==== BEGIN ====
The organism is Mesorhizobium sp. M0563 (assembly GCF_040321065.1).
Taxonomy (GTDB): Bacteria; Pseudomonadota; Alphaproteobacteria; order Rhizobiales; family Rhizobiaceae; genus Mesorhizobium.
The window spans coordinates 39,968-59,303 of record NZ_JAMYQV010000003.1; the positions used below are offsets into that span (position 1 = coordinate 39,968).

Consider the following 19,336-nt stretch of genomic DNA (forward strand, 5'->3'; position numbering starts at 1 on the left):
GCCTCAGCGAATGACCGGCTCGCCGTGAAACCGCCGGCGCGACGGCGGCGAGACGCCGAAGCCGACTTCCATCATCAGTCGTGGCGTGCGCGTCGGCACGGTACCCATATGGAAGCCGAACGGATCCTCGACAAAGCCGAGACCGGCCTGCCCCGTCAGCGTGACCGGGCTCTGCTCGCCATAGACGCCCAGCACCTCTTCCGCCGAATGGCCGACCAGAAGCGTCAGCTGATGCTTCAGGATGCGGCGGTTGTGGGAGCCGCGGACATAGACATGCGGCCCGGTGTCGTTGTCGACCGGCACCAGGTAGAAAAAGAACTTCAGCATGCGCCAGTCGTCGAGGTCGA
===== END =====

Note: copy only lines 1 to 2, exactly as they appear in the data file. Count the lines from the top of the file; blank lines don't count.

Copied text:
The organism is Mesorhizobium sp. M0563 (assembly GCF_040321065.1).
Taxonomy (GTDB): Bacteria; Pseudomonadota; Alphaproteobacteria; order Rhizobiales; family Rhizobiaceae; genus Mesorhizobium.